Bugsy was a dog who once trusted people, only to have his trust brutally shattered. He learned to have faith in people again. But in a moment of panic just thirty minutes after arriving here, Bugsy abandoned it and turned on us. It was a terrifying experience, and suddenly we couldn’t trust him. Yet there’s a very happy ending, because together we learned to trust each other.
We knew Bugsy had suffered enormously before coming to us. His eyes had literally been knocked out of his head from trauma. Someone had called animal control in a North Carolina town to report they had found Bugsy in their yard, with his eyes hanging outside the sockets. Really. We saw the gruesome photos.
Bugsy was in a vet clinic for surgery when we were asked to take him. He then spent a few weeks with a wonderful foster family who doted on him. They described Bugsy as a lovable cuddlebug, and sent photos of him sitting on their laps. The transport driver who picked him up for us said what a sweet and adorable dog Bugsy was.
After we unloaded Bugsy and let him wander around the front yard for a bit, Alayne went out to bring him into the house. That’s when he attacked. With no warning, Bugsy lunged at her, snarling, teeth bared. She retreated but he kept coming. Alayne managed to stay just one step ahead, and fled into the house, stunned.
We managed to get Bugsy into a crate. As we slammed the crate door shut, Bugsy turned and lunged, trying to bite our hands through the door. We carried him into the house in the crate. The next morning, still growling from inside the crate, we carried him to a separate yard. We opened the crate door and ran for the gate. Bugsy stayed inside the crate, only venturing out to go potty, then return to it. In the evening, we sneaked out, snapped the crate door shut, and carried him into the house.
After a couple of days of this, we called a veterinary behavior medicine specialist for help. She thought the horrific injury, combined with too much change, had overwhelmed Bugsy and led to fear aggression. She gave us a plan to follow.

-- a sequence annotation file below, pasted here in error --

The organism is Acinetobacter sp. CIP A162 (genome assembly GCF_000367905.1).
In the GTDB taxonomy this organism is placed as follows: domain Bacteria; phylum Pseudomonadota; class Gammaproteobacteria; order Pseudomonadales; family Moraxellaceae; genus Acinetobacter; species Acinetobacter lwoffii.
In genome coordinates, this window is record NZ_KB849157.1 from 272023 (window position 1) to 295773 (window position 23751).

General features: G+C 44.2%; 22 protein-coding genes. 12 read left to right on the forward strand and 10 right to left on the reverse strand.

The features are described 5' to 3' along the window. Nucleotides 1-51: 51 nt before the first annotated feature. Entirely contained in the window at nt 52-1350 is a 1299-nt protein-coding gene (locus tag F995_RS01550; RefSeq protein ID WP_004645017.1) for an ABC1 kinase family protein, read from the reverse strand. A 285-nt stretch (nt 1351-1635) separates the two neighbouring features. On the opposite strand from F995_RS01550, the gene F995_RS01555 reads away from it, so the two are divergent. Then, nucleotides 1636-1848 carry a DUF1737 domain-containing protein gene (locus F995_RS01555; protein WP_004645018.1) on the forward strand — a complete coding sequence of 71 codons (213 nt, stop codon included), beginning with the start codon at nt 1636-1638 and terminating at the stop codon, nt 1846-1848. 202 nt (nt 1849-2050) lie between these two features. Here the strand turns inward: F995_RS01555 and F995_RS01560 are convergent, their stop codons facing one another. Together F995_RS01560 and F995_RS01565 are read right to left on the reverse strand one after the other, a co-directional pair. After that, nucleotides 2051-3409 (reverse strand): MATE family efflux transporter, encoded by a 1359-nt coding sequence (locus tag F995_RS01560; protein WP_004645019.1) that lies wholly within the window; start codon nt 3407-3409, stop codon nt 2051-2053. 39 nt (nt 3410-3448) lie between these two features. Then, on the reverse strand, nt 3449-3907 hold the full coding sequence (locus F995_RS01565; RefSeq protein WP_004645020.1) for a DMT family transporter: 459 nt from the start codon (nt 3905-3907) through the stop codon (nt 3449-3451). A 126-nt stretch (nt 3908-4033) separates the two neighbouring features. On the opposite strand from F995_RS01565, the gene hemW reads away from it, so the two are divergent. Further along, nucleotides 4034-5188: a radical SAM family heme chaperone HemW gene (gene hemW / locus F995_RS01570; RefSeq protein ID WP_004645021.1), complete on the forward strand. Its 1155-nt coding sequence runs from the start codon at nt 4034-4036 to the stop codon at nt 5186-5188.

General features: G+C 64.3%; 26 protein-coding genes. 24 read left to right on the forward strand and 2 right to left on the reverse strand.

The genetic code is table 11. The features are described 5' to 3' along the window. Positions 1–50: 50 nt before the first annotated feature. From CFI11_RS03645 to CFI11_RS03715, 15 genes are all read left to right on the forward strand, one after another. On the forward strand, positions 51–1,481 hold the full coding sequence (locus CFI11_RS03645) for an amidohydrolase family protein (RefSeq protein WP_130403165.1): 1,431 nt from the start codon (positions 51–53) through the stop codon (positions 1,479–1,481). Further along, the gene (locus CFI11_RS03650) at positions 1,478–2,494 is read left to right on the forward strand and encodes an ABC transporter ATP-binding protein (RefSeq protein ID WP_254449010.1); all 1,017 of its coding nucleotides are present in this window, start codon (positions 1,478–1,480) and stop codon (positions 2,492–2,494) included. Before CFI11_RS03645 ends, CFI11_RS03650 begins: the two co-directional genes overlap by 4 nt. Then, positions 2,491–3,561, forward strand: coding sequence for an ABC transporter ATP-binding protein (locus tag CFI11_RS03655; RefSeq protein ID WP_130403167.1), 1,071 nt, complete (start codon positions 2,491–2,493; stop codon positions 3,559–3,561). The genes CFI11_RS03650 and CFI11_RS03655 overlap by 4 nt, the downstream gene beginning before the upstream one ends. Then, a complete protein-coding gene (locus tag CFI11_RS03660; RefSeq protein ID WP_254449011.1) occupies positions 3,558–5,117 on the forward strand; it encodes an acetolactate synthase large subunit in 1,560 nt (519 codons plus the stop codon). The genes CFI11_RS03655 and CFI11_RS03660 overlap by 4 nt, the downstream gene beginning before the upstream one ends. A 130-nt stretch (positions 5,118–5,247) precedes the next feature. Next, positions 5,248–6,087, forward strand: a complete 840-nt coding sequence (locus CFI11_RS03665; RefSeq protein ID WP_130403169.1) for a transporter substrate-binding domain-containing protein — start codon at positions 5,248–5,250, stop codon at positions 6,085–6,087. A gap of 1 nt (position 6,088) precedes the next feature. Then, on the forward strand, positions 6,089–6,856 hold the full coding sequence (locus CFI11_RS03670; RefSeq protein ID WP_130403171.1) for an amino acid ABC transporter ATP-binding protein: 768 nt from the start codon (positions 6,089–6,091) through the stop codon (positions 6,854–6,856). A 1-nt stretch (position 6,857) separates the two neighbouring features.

One thing we had already done was put another blind dog, Willie, in the yard with him so Bugsy could model Willie’s “I-love-people” behavior. As the days ticked by, Bugsy became more comfortable, but still spent most of his time in the crate. At least he was no longer growling at us.
Then we added another dog, Louie, to the mix. We could see Bugsy sitting in his crate, head cocked, listening to the happy sounds of Willie and Louie eagerly greeting us at the gate. Bugsy stopped retreating into the crate whenever he heard us approach, and began staying outside in the yard while we were there — though he’d keep his distance.
The breakthrough finally came weeks later when Steve was in the yard making over Louie. Bugsy was nearby, listening to the sound of a joyful dog being loved. And he wanted to be loved again. Slowly, Bugsy crept closer and closer, until he was finally resting against Steve’s leg. Carefully, Steve reached down to pet him, and Bugsy rolled over so he could scratch his tummy. Exposing the belly makes a dog very vulnerable. This was his way of showing he trusted us.
From then on, he began to seek us out for some loving. He’d lick us. He’d wiggle and get excited when he’d hear us coming out of the house. Now there were three very happy dogs at the gate.
As for that rolling over? Every morning when we open his crate, Ellmore Bugsworth III — as we sometimes call him — rolls over so he can get a good tummy scratch before going outside. It’s just how he likes to start the day: